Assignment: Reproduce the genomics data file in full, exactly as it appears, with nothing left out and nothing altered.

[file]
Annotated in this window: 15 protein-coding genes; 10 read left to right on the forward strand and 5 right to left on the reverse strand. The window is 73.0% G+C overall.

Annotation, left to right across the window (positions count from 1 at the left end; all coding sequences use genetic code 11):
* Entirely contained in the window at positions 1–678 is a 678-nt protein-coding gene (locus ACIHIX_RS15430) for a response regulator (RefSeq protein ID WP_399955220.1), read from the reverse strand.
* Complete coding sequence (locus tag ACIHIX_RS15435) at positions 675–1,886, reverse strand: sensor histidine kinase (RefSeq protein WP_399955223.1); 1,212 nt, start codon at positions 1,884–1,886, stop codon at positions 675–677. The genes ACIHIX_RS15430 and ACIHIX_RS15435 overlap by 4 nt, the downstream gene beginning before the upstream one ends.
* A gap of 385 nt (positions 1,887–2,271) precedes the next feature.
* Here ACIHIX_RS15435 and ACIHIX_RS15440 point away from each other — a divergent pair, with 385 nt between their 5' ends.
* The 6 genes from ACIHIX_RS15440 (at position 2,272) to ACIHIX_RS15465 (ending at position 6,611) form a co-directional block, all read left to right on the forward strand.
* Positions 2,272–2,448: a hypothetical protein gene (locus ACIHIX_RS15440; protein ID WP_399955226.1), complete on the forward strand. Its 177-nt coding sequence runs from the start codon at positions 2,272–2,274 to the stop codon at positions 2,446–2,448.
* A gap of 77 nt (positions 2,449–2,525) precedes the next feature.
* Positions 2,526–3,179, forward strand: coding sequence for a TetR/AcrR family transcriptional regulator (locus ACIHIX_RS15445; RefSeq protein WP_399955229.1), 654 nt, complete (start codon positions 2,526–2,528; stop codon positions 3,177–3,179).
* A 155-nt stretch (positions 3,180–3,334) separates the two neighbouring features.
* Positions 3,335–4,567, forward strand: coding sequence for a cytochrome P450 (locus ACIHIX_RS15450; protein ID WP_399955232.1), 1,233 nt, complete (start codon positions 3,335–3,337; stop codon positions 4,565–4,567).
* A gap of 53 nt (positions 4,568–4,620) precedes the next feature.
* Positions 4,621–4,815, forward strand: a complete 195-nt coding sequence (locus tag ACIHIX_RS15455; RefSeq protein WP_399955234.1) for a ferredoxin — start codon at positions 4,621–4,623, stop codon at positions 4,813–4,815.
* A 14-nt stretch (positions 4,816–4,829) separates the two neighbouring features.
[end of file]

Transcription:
Annotated in this window: 15 protein-coding genes; 10 read left to right on the forward strand and 5 right to left on the reverse strand. The window is 73.0% G+C overall.

Annotation, left to right across the window (positions count from 1 at the left end; all coding sequences use genetic code 11):
* Entirely contained in the window at positions 1–678 is a 678-nt protein-coding gene (locus ACIHIX_RS15430) for a response regulator (RefSeq protein ID WP_399955220.1), read from the reverse strand.
* Complete coding sequence (locus tag ACIHIX_RS15435) at positions 675–1,886, reverse strand: sensor histidine kinase (RefSeq protein WP_399955223.1); 1,212 nt, start codon at positions 1,884–1,886, stop codon at positions 675–677. The genes ACIHIX_RS15430 and ACIHIX_RS15435 overlap by 4 nt, the downstream gene beginning before the upstream one ends.
* A gap of 385 nt (positions 1,887–2,271) precedes the next feature.
* Here ACIHIX_RS15435 and ACIHIX_RS15440 point away from each other — a divergent pair, with 385 nt between their 5' ends.
* The 6 genes from ACIHIX_RS15440 (at position 2,272) to ACIHIX_RS15465 (ending at position 6,611) form a co-directional block, all read left to right on the forward strand.
* Positions 2,272–2,448: a hypothetical protein gene (locus ACIHIX_RS15440; protein ID WP_399955226.1), complete on the forward strand. Its 177-nt coding sequence runs from the start codon at positions 2,272–2,274 to the stop codon at positions 2,446–2,448.
* A gap of 77 nt (positions 2,449–2,525) precedes the next feature.
* Positions 2,526–3,179, forward strand: coding sequence for a TetR/AcrR family transcriptional regulator (locus ACIHIX_RS15445; RefSeq protein WP_399955229.1), 654 nt, complete (start codon positions 2,526–2,528; stop codon positions 3,177–3,179).
* A 155-nt stretch (positions 3,180–3,334) separates the two neighbouring features.
* Positions 3,335–4,567, forward strand: coding sequence for a cytochrome P450 (locus ACIHIX_RS15450; protein ID WP_399955232.1), 1,233 nt, complete (start codon positions 3,335–3,337; stop codon positions 4,565–4,567).
* A gap of 53 nt (positions 4,568–4,620) precedes the next feature.
* Positions 4,621–4,815, forward strand: a complete 195-nt coding sequence (locus tag ACIHIX_RS15455; RefSeq protein WP_399955234.1) for a ferredoxin — start codon at positions 4,621–4,623, stop codon at positions 4,813–4,815.
* A 14-nt stretch (positions 4,816–4,829) separates the two neighbouring features.